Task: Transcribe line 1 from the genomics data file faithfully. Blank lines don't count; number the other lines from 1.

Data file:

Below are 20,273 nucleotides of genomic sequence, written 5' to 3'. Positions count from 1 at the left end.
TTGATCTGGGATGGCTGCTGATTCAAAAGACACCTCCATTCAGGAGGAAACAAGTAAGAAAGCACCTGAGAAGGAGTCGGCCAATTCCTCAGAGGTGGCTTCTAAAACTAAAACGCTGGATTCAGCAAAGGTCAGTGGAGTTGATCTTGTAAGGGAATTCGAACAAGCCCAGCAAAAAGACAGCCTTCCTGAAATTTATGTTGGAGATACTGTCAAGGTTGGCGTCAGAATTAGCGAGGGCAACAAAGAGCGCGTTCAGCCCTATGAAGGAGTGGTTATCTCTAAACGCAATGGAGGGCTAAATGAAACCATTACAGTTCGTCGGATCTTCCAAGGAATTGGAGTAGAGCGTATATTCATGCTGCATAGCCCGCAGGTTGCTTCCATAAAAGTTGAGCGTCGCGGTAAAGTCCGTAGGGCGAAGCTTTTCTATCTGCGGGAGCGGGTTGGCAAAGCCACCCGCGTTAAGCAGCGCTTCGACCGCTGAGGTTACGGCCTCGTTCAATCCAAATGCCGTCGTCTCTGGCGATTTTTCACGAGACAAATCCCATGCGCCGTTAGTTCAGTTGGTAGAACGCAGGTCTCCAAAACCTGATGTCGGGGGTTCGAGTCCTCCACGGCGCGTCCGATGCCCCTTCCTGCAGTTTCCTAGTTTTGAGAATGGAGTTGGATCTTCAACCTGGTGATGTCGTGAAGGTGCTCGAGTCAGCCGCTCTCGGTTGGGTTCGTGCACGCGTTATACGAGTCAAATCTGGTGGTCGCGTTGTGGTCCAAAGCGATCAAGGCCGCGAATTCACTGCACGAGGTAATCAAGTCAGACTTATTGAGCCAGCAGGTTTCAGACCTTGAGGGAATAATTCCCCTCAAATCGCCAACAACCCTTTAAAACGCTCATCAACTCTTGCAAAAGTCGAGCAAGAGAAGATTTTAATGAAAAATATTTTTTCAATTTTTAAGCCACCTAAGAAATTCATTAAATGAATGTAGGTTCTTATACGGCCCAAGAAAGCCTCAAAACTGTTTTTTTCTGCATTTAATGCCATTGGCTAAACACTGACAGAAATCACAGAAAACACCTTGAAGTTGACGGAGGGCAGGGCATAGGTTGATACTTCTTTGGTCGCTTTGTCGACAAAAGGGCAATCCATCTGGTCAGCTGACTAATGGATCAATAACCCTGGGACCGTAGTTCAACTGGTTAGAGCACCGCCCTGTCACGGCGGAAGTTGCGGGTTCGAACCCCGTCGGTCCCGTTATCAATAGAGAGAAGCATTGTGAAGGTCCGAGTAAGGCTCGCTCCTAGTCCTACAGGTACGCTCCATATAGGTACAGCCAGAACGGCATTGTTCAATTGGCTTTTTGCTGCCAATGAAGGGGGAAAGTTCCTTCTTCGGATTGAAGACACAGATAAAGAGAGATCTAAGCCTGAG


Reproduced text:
Below are 20,273 nucleotides of genomic sequence, written 5' to 3'. Positions count from 1 at the left end.